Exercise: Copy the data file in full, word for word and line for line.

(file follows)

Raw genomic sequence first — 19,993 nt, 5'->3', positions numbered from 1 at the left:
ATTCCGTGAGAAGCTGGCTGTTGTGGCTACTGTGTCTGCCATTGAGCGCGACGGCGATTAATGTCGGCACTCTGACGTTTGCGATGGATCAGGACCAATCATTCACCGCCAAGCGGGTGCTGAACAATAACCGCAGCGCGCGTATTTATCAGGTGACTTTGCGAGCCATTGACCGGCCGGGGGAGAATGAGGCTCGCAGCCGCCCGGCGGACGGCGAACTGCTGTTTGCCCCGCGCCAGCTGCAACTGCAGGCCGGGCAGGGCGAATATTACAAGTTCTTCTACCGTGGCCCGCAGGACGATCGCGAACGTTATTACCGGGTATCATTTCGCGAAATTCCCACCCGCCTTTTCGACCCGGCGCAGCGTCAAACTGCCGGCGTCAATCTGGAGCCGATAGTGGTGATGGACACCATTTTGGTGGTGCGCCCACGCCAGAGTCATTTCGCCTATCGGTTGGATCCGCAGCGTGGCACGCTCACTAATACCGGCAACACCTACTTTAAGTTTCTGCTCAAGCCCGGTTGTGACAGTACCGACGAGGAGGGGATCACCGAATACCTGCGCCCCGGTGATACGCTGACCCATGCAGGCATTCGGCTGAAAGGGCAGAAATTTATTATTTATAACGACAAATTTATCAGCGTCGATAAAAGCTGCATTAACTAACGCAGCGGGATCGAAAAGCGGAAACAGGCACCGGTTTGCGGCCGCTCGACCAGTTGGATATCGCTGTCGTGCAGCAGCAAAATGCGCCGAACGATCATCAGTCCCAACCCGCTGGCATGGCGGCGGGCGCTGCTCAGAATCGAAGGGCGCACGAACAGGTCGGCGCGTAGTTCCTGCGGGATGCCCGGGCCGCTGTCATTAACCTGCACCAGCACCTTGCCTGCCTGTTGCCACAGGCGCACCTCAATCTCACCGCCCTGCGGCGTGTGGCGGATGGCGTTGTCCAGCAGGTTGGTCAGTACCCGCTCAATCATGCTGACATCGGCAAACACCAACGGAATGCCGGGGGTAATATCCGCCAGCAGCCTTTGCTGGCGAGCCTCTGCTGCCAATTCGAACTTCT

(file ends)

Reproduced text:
Raw genomic sequence first — 19,993 nt, 5'->3', positions numbered from 1 at the left:
ATTCCGTGAGAAGCTGGCTGTTGTGGCTACTGTGTCTGCCATTGAGCGCGACGGCGATTAATGTCGGCACTCTGACGTTTGCGATGGATCAGGACCAATCATTCACCGCCAAGCGGGTGCTGAACAATAACCGCAGCGCGCGTATTTATCAGGTGACTTTGCGAGCCATTGACCGGCCGGGGGAGAATGAGGCTCGCAGCCGCCCGGCGGACGGCGAACTGCTGTTTGCCCCGCGCCAGCTGCAACTGCAGGCCGGGCAGGGCGAATATTACAAGTTCTTCTACCGTGGCCCGCAGGACGATCGCGAACGTTATTACCGGGTATCATTTCGCGAAATTCCCACCCGCCTTTTCGACCCGGCGCAGCGTCAAACTGCCGGCGTCAATCTGGAGCCGATAGTGGTGATGGACACCATTTTGGTGGTGCGCCCACGCCAGAGTCATTTCGCCTATCGGTTGGATCCGCAGCGTGGCACGCTCACTAATACCGGCAACACCTACTTTAAGTTTCTGCTCAAGCCCGGTTGTGACAGTACCGACGAGGAGGGGATCACCGAATACCTGCGCCCCGGTGATACGCTGACCCATGCAGGCATTCGGCTGAAAGGGCAGAAATTTATTATTTATAACGACAAATTTATCAGCGTCGATAAAAGCTGCATTAACTAACGCAGCGGGATCGAAAAGCGGAAACAGGCACCGGTTTGCGGCCGCTCGACCAGTTGGATATCGCTGTCGTGCAGCAGCAAAATGCGCCGAACGATCATCAGTCCCAACCCGCTGGCATGGCGGCGGGCGCTGCTCAGAATCGAAGGGCGCACGAACAGGTCGGCGCGTAGTTCCTGCGGGATGCCCGGGCCGCTGTCATTAACCTGCACCAGCACCTTGCCTGCCTGTTGCCACAGGCGCACCTCAATCTCACCGCCCTGCGGCGTGTGGCGGATGGCGTTGTCCAGCAGGTTGGTCAGTACCCGCTCAATCATGCTGACATCGGCAAACACCAACGGAATGCCGGGGGTAATATCCGCCAGCAGCCTTTGCTGGCGAGCCTCTGCTGCCAATTCGAACTTCT